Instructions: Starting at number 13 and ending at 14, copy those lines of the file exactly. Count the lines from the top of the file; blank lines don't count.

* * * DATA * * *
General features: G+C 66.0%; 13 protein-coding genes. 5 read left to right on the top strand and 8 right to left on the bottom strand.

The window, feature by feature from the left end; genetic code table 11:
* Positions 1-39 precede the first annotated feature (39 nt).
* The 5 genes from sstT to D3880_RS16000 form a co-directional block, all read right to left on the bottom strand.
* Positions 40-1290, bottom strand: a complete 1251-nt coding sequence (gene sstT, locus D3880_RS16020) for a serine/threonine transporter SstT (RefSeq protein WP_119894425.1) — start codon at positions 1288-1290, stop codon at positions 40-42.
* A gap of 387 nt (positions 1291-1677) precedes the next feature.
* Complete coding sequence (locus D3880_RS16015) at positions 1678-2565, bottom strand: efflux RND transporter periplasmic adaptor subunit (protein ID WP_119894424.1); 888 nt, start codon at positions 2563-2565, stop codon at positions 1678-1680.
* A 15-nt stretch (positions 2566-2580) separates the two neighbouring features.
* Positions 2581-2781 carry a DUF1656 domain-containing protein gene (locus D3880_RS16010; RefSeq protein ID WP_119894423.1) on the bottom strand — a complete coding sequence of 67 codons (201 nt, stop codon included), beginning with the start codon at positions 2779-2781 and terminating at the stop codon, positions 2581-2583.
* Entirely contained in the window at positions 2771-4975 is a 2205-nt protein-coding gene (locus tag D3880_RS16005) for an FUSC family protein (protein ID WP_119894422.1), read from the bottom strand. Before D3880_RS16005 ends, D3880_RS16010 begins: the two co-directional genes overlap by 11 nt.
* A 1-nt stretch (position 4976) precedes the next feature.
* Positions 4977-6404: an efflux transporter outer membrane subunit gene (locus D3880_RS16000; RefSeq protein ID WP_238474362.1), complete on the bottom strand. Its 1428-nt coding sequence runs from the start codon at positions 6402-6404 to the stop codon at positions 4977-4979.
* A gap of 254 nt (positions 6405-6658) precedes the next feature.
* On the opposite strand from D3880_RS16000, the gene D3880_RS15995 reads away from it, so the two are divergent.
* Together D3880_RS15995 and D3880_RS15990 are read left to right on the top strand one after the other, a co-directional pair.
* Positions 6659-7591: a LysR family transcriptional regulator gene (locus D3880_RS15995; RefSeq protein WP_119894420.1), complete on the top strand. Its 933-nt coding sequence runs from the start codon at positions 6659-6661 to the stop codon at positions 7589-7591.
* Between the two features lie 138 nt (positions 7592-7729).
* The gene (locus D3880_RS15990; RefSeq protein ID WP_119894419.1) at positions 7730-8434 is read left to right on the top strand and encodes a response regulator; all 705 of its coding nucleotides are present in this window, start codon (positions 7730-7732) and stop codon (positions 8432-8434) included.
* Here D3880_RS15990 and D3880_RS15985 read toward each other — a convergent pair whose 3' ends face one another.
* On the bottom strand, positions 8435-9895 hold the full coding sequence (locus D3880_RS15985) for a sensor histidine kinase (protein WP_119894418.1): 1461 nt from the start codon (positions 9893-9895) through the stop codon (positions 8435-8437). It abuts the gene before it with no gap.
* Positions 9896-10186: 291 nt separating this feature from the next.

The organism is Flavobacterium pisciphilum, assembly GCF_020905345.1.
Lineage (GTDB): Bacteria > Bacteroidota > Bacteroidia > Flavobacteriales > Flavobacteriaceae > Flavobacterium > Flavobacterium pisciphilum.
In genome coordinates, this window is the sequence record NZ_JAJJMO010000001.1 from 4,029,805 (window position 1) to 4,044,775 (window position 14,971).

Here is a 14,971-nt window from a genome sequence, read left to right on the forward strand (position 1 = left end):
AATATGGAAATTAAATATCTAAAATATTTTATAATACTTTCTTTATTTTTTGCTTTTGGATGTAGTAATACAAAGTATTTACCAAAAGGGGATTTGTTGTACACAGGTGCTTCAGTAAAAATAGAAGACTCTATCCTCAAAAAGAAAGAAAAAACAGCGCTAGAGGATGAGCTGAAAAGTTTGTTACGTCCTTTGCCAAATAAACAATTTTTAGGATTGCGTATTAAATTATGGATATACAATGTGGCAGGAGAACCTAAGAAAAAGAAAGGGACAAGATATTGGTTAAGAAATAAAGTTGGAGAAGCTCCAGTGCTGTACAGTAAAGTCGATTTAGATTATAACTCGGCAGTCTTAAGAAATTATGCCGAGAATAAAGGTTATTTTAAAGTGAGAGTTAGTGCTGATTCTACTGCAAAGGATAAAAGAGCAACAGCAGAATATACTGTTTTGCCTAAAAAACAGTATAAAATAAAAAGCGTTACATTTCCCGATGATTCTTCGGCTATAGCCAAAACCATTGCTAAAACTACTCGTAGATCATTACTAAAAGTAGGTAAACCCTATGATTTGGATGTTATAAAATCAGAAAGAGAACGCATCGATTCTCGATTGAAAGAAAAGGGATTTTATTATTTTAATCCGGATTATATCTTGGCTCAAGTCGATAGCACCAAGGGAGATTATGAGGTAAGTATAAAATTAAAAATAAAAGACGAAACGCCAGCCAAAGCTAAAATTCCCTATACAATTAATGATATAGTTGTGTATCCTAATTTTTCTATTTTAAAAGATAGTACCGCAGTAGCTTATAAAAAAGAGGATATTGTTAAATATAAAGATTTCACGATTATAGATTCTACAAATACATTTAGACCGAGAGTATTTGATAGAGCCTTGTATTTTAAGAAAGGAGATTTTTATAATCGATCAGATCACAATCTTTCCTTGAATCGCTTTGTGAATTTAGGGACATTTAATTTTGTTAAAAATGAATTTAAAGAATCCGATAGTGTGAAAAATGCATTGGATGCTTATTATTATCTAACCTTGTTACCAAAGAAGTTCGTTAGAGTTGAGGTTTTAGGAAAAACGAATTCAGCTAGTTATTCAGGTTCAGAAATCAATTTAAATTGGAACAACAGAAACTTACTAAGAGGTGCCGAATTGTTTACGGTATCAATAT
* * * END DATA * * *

* A gap of 254 nt (positions 6405-6658) precedes the next feature.
* On the opposite strand from D3880_RS16000, the gene D3880_RS15995 reads away from it, so the two are divergent.